Methods: A key step in the development of AMNet was the selection of substance use-specific assessment tools and quality of care performance measures for incorporation into the American Psychiatric Association’s mental health patient registry, PsychPRO. A scoping review and multi-step consensus-based process were used to identify, review and select candidate assessment tools and quality of care performance measures for opioid use disorders (OUD) and substance use disorders (SUD).

    Results: Following a consensus-based methodology, 12 standardized assessment tools and 3 quality of care performance measures for OUD and SUD were selected to help facilitate the implementation of MBC and quality improvement for AMNet participants. These tools were further categorized as core and optional.

    Conclusion: By offering a collection of carefully vetted assessment tools and quality measures through PsychPRO, AMNet will help participating clinicians with the systematic uptake of MBC and delivery of evidence-based treatment for patients with SUD. Also, AMNet will act as a centralized repository of data collected from patients and clinicians in non-OTP outpatient addiction medicine practices and serve as a platform for opioid treatment research.

    To read the full text of the article, please visit the publisher’s website.

     

    Cannabis and Cognitive Functioning: From Acute to Residual Effects, From Randomized Controlled Trials to Prospective Designs

    Journal: Front. Psychiatry, 2021, doi: 10.3389/fpsyt.2021.596601

    Authors: Josiane Bourque & Stéphane Potvin

    Abstract: In recent years, several jurisdictions have revised their regulation policy toward both medical and recreational use of cannabis. These changes have elicited concerns regarding how legalization impacts academic achievement and work performance. This review evaluates the acute and long-term (residual) association between cannabis use and cognitive functioning that underlies poor academic and work performance. Relative to other reviews, this article focuses on cross-over randomized controlled trials and prospective designs given that they allow to test the impairing effects of cannabis exposure at the within-subject level. Acute cannabis cognitive effects are discussed separately for known confounding factors such as levels of delta-9-tetrahydrocannabinol (Δ9-THC), Δ9-THC:cannabidiol ratio, previous cannabis use and, comorbidity with psychosis-spectrum disorders. The cognitive residual effects of cannabis are detailed in relation to duration of abstinence, frequency of use, comorbidity with psychosis-spectrum disorders, types of cognitive domains assessed, and age of cannabis use initiation. Moreover, considering the fact that adequate longitudinal studies can make inferences about causality between cannabis use and impaired cognitive functioning when disentangling between-subject from within-subject variation, proofs for the three main non-mutually exclusive hypotheses about this relationship will be presented: i) the cognitive vulnerability hypothesis as part of the more general common antecedent hypothesis, ii) the concurrent cannabis impairing hypothesis, and iii) the neurotoxic hypothesis of cannabis. Current research provides evidence for mild to moderate acute cannabis effects on episodic and working memory, processing speed, and executive functions. Mild residual impairing effects were also observed in these exact same cognitive domains, suggesting that adverse effects following cannabis intoxication persist at least days or weeks following cannabis abstinence. Relative to adult-onset, adolescent-onset cannabis use seems to explain the dose-response relationship and is associated with longer lasting residual effects even in mild users (<weekly). The association between cannabis and cognition is likely explained by common antecedents, such that genetic and shared environment factors predispose individuals to both cannabis use and cognitive deficits, and to a lesser degree, neurotoxic effects.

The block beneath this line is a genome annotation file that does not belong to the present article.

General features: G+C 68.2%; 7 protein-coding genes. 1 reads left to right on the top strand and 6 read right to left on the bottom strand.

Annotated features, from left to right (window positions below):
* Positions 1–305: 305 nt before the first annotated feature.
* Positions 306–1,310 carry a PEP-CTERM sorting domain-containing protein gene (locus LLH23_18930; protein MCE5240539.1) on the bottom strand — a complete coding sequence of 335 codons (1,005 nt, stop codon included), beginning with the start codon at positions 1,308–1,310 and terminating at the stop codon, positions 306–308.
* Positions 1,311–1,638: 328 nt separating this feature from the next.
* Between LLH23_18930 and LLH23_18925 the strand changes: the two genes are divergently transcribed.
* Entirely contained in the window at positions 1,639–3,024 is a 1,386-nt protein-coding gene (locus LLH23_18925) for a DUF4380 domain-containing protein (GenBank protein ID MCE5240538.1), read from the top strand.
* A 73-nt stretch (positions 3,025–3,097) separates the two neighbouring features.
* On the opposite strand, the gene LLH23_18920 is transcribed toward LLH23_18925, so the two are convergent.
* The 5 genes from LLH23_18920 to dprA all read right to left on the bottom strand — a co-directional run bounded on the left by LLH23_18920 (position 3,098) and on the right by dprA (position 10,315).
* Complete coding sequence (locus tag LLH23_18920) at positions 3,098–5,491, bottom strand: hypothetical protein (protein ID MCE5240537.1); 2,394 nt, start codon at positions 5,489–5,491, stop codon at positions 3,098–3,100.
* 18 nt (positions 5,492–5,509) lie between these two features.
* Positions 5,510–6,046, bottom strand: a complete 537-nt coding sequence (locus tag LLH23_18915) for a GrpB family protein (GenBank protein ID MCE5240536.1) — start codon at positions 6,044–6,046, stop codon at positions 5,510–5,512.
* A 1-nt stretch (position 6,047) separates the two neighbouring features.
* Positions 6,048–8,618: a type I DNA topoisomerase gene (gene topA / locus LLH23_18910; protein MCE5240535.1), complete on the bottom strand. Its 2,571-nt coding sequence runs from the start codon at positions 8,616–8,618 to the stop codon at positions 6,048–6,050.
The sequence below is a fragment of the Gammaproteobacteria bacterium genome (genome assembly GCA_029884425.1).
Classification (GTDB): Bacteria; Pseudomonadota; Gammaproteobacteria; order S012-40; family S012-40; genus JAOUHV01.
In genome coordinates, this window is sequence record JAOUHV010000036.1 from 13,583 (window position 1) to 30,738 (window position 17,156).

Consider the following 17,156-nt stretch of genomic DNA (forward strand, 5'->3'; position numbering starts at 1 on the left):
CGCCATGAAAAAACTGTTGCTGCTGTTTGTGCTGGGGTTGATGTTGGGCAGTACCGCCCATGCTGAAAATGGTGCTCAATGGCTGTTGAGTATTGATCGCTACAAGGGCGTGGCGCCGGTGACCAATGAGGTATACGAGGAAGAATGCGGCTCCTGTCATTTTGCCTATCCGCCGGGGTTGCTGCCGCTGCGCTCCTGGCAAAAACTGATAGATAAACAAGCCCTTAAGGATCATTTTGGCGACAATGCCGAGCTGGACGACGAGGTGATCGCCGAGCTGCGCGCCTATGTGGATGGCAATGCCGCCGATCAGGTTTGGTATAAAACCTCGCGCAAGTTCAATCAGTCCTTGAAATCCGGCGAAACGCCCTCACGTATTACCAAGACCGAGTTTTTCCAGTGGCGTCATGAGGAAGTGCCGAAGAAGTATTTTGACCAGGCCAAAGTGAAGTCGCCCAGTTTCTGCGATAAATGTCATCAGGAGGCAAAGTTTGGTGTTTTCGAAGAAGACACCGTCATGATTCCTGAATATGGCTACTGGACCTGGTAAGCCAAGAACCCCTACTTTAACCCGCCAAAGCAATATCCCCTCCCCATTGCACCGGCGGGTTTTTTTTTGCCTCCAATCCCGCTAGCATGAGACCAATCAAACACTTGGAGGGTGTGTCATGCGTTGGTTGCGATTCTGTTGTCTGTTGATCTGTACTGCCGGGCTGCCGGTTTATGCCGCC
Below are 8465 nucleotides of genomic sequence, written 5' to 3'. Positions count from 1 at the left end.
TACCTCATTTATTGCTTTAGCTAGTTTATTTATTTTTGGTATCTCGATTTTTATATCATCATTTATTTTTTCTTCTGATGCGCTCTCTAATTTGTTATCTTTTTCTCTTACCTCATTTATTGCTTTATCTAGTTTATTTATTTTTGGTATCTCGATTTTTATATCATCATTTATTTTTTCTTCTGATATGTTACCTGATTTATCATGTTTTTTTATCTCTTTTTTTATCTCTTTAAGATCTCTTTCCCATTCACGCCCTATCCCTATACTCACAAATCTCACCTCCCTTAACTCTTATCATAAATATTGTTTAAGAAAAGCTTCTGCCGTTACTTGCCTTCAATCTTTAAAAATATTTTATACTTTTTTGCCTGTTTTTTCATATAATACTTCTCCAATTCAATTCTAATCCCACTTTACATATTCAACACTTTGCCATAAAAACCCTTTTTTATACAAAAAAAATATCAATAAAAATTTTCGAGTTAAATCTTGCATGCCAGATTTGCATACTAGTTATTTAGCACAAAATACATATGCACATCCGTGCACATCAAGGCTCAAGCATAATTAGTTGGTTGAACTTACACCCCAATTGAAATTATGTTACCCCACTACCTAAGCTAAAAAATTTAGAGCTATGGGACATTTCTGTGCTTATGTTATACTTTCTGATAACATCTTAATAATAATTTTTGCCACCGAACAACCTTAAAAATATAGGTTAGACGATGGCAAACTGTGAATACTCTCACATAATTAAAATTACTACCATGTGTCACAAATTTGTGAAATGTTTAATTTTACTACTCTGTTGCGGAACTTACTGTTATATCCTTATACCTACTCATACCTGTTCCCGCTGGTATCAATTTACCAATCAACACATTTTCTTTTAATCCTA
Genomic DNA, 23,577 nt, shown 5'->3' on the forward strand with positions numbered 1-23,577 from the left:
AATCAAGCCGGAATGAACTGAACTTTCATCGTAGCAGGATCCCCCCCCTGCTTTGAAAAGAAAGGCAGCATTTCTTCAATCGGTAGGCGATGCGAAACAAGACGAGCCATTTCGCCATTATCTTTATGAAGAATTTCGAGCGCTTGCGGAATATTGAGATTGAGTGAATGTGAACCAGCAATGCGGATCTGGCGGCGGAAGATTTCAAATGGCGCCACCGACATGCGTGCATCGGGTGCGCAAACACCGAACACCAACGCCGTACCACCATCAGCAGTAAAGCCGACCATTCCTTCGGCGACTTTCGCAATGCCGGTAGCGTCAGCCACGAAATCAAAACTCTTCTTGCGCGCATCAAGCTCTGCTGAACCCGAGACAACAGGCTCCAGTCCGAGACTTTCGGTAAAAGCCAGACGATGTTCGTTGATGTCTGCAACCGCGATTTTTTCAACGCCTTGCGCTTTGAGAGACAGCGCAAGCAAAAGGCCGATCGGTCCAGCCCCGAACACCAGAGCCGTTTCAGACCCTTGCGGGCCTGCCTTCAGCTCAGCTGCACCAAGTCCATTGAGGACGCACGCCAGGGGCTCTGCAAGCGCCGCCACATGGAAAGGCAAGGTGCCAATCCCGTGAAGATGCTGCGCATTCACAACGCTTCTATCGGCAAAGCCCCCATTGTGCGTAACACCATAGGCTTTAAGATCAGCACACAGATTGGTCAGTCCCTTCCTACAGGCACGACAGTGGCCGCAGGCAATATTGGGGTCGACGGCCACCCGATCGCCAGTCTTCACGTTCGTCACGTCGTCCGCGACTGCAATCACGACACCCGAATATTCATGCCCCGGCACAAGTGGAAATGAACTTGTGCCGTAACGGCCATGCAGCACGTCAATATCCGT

To read the full text of the article, please visit the publisher’s website.

    Advancing Emergency Department–initiated Buprenorphine

    Journal: JACEPOPEN, 2021, doi: 0.1002/emp2.12451

    Authors: Kristen Huntley, Emily Einstein, Terri Postma, Anita Thomas, Shari Ling, & Wilson Compton

    Abstract: Opioids are the main driver of drug overdose deaths in the United States, and there has been a marked increase in opioid-related overdoses during the COVID-19 public health emergency. Many emergency departments (EDs) across the country are implementing ED-initiated buprenorphine programs, and this is a method to address and prevent opioid overdoses. Resources are available to overcome barriers and take action.

    To read the full text of the article, please visit the publisher’s website.

    By Partnership Staff
    July 2021

    Published

    July 2021